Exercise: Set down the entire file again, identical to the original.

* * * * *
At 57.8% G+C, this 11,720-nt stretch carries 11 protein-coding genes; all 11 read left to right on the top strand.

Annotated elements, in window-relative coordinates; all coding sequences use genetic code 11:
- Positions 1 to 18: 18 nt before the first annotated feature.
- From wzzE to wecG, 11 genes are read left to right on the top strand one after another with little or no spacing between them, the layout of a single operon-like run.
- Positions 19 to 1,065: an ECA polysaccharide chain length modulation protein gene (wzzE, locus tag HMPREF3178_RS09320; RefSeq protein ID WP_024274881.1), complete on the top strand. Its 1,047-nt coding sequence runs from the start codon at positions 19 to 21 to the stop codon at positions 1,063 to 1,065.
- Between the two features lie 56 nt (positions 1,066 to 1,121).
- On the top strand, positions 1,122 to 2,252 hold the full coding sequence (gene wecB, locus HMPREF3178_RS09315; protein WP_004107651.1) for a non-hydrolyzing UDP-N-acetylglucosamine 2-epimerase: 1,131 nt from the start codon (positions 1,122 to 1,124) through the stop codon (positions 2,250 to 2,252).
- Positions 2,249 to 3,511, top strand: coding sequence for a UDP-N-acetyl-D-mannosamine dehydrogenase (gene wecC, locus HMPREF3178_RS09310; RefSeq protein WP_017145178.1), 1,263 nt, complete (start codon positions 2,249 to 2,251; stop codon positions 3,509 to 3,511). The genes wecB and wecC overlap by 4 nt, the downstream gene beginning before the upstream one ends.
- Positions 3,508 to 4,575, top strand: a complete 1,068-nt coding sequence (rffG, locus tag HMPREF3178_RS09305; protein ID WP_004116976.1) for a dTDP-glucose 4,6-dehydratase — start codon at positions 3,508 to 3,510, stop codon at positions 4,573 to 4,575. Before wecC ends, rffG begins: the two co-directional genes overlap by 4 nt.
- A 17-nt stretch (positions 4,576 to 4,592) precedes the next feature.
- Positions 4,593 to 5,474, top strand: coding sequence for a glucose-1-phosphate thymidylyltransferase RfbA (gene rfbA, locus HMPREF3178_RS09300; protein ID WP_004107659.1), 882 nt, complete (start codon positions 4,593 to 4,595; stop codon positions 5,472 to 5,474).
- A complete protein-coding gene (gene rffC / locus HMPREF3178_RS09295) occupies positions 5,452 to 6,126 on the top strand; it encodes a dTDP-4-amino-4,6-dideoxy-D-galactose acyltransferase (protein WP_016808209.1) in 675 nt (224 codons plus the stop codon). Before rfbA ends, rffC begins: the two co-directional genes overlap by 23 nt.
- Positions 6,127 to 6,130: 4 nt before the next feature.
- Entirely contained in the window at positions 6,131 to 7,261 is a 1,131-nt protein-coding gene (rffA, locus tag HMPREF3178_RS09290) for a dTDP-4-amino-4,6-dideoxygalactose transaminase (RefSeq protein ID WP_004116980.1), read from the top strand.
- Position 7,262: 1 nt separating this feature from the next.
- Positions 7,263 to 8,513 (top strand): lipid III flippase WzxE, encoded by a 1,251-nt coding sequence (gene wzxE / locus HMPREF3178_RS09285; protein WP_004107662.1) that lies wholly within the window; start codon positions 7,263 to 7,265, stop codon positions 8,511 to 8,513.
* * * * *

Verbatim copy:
At 57.8% G+C, this 11,720-nt stretch carries 11 protein-coding genes; all 11 read left to right on the top strand.

Annotated elements, in window-relative coordinates; all coding sequences use genetic code 11:
- Positions 1 to 18: 18 nt before the first annotated feature.
- From wzzE to wecG, 11 genes are read left to right on the top strand one after another with little or no spacing between them, the layout of a single operon-like run.
- Positions 19 to 1,065: an ECA polysaccharide chain length modulation protein gene (wzzE, locus tag HMPREF3178_RS09320; RefSeq protein ID WP_024274881.1), complete on the top strand. Its 1,047-nt coding sequence runs from the start codon at positions 19 to 21 to the stop codon at positions 1,063 to 1,065.
- Between the two features lie 56 nt (positions 1,066 to 1,121).
- On the top strand, positions 1,122 to 2,252 hold the full coding sequence (gene wecB, locus HMPREF3178_RS09315; protein WP_004107651.1) for a non-hydrolyzing UDP-N-acetylglucosamine 2-epimerase: 1,131 nt from the start codon (positions 1,122 to 1,124) through the stop codon (positions 2,250 to 2,252).
- Positions 2,249 to 3,511, top strand: coding sequence for a UDP-N-acetyl-D-mannosamine dehydrogenase (gene wecC, locus HMPREF3178_RS09310; RefSeq protein WP_017145178.1), 1,263 nt, complete (start codon positions 2,249 to 2,251; stop codon positions 3,509 to 3,511). The genes wecB and wecC overlap by 4 nt, the downstream gene beginning before the upstream one ends.
- Positions 3,508 to 4,575, top strand: a complete 1,068-nt coding sequence (rffG, locus tag HMPREF3178_RS09305; protein ID WP_004116976.1) for a dTDP-glucose 4,6-dehydratase — start codon at positions 3,508 to 3,510, stop codon at positions 4,573 to 4,575. Before wecC ends, rffG begins: the two co-directional genes overlap by 4 nt.
- A 17-nt stretch (positions 4,576 to 4,592) precedes the next feature.
- Positions 4,593 to 5,474, top strand: coding sequence for a glucose-1-phosphate thymidylyltransferase RfbA (gene rfbA, locus HMPREF3178_RS09300; protein ID WP_004107659.1), 882 nt, complete (start codon positions 4,593 to 4,595; stop codon positions 5,472 to 5,474).
- A complete protein-coding gene (gene rffC / locus HMPREF3178_RS09295) occupies positions 5,452 to 6,126 on the top strand; it encodes a dTDP-4-amino-4,6-dideoxy-D-galactose acyltransferase (protein WP_016808209.1) in 675 nt (224 codons plus the stop codon). Before rfbA ends, rffC begins: the two co-directional genes overlap by 23 nt.
- Positions 6,127 to 6,130: 4 nt before the next feature.
- Entirely contained in the window at positions 6,131 to 7,261 is a 1,131-nt protein-coding gene (rffA, locus tag HMPREF3178_RS09290) for a dTDP-4-amino-4,6-dideoxygalactose transaminase (RefSeq protein ID WP_004116980.1), read from the top strand.
- Position 7,262: 1 nt separating this feature from the next.
- Positions 7,263 to 8,513 (top strand): lipid III flippase WzxE, encoded by a 1,251-nt coding sequence (gene wzxE / locus HMPREF3178_RS09285; protein WP_004107662.1) that lies wholly within the window; start codon positions 7,263 to 7,265, stop codon positions 8,511 to 8,513.